Concentrations of children from particular ethnic groups are occurring in certain Hillsboro schools because their families want to live in close proximity. This has led, for example, to 19 Somali students attending Hillsboro’s Imlay Elementary School in the 2013-2014 school year and 15 this school year.

The U.S. Department of Education projects that minorities will outnumber whites among the nation’s public school students for the first time this fall. In other words, the minorities will become the majority.

What this means in the longer term is that Hillsboro’s workforce of the future is going to look quite different from today. Hillsboro’s economic viability and America’s greatness will be diminished if we don’t do all we can to educate these ethnically and culturally diverse children.

It’s critical that we prepare them for success as creative problem solvers and engaged community members in work and life. It’s also essential that we inculcate in them a belief in the American Dream and a commitment to the kind of effort that will bring them social and economic mobility.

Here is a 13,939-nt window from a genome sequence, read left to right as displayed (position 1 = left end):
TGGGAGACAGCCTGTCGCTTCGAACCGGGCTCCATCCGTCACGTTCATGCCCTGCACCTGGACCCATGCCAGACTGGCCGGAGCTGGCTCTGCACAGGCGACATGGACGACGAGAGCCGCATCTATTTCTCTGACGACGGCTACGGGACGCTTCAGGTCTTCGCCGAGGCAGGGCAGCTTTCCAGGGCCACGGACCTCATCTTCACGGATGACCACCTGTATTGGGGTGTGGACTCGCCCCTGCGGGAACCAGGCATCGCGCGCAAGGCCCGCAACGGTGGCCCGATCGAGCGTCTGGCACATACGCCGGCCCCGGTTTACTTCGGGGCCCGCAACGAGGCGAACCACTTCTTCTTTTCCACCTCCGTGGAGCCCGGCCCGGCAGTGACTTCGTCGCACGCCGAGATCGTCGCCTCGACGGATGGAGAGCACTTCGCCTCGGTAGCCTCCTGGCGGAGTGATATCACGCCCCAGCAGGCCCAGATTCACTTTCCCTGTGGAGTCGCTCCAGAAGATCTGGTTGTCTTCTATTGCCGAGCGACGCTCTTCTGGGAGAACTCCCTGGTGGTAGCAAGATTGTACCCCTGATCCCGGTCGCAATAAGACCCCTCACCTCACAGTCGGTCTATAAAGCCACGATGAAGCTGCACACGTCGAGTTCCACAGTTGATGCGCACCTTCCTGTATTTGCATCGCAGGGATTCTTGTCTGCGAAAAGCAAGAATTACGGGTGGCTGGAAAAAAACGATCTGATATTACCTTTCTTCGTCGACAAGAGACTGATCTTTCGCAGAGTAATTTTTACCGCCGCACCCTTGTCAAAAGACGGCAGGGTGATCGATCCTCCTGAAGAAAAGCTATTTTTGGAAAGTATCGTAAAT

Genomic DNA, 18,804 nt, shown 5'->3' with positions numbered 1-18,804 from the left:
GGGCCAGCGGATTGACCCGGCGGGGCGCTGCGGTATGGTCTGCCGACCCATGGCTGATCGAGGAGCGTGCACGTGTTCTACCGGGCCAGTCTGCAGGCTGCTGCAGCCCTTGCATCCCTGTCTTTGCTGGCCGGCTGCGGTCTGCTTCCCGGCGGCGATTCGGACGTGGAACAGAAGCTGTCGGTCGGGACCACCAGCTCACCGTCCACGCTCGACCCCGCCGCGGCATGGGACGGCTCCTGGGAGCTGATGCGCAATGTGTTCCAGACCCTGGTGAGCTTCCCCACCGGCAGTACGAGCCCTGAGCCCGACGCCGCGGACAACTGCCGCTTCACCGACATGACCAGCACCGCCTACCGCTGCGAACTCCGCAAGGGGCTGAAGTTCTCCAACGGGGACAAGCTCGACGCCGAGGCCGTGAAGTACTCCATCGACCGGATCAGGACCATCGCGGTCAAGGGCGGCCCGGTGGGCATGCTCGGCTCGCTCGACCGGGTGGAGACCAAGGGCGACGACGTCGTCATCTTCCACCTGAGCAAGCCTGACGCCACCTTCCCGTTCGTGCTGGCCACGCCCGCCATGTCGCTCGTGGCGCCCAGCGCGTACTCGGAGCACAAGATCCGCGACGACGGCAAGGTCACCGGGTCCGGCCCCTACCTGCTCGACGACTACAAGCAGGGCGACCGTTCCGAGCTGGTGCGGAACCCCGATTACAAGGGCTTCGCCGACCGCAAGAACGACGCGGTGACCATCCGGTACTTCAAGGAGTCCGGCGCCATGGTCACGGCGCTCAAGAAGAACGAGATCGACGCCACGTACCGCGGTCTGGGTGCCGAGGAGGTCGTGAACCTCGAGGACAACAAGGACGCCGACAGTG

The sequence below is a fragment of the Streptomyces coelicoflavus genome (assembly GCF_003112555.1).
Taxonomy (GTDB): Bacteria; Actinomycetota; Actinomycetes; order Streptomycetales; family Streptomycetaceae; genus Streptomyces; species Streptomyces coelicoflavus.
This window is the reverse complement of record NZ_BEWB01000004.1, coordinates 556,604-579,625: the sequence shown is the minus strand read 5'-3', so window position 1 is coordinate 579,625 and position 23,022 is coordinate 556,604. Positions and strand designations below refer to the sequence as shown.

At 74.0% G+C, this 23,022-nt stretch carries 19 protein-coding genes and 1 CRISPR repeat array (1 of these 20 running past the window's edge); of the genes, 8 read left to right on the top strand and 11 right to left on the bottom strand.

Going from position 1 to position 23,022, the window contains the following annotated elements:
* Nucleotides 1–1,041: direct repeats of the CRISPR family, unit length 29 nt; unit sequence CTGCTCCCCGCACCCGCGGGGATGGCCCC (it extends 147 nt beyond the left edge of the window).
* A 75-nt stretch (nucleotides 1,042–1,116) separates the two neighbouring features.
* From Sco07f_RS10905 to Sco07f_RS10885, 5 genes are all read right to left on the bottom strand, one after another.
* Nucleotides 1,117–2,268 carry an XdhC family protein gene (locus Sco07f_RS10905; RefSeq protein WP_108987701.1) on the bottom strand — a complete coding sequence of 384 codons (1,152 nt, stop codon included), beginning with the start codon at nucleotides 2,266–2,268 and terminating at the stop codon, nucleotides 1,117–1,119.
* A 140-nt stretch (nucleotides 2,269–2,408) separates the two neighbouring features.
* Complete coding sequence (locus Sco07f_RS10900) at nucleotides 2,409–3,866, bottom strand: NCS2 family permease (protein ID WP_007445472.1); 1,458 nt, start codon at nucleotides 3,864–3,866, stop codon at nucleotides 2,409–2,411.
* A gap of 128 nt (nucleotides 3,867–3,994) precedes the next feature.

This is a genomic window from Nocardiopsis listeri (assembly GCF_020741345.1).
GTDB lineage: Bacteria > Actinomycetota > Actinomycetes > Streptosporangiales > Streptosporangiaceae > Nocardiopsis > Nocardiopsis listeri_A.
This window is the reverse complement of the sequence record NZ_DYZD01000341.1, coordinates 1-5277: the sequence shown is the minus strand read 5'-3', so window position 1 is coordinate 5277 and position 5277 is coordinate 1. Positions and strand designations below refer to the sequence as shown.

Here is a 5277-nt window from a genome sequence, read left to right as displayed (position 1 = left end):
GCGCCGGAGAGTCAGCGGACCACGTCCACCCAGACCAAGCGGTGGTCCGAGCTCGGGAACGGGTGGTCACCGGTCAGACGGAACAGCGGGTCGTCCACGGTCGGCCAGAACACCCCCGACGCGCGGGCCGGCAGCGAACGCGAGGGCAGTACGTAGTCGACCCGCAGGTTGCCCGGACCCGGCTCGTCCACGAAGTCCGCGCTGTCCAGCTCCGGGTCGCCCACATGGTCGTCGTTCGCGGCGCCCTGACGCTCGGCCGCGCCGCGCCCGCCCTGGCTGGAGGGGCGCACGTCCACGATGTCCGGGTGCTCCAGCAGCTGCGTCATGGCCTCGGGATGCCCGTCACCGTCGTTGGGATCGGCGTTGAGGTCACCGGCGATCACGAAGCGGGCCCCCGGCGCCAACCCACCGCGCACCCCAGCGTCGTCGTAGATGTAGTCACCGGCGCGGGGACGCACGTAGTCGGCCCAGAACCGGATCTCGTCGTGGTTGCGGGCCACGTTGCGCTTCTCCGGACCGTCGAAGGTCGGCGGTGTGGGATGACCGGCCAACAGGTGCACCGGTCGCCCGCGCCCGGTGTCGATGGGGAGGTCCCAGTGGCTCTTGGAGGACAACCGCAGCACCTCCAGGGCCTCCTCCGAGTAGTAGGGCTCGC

“Kids don’t care how much you know until they know how much you care,” says Callaway. There are so many ways local businesses can show much they care about preparing children for work.

Companies can open their facilities to students who want to learn more about the world of work and career options by offering job shadows and paid internships. “All students need to be more aware of what job opportunities are out there,” says Leslie Smith Mayfield, a 3rd grade teacher and STEM Coordinator at Tobias. “We need help from business to expose kids, even in the elementary grades, to what options there are in the real world. Some bright kids are going to go to waste if they don’t realize the options they can work towards.”